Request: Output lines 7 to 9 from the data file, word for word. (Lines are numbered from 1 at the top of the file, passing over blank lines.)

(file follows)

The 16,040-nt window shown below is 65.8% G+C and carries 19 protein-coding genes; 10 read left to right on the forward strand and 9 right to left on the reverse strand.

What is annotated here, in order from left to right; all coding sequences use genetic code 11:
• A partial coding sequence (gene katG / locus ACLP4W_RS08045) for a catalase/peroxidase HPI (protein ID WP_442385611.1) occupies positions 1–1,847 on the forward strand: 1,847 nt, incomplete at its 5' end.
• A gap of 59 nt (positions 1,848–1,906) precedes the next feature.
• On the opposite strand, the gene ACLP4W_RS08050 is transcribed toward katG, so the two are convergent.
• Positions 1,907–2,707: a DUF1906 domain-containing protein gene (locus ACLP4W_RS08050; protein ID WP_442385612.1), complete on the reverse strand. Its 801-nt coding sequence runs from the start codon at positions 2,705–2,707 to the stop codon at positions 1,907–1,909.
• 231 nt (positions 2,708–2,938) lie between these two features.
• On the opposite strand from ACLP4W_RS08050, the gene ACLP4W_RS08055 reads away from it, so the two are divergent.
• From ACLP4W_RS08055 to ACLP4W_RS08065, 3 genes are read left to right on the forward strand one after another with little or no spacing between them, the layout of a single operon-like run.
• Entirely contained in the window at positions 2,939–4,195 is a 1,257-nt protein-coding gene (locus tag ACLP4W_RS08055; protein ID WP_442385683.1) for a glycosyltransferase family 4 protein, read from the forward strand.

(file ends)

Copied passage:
• 231 nt (positions 2,708–2,938) lie between these two features.
• On the opposite strand from ACLP4W_RS08050, the gene ACLP4W_RS08055 reads away from it, so the two are divergent.
• From ACLP4W_RS08055 to ACLP4W_RS08065, 3 genes are read left to right on the forward strand one after another with little or no spacing between them, the layout of a single operon-like run.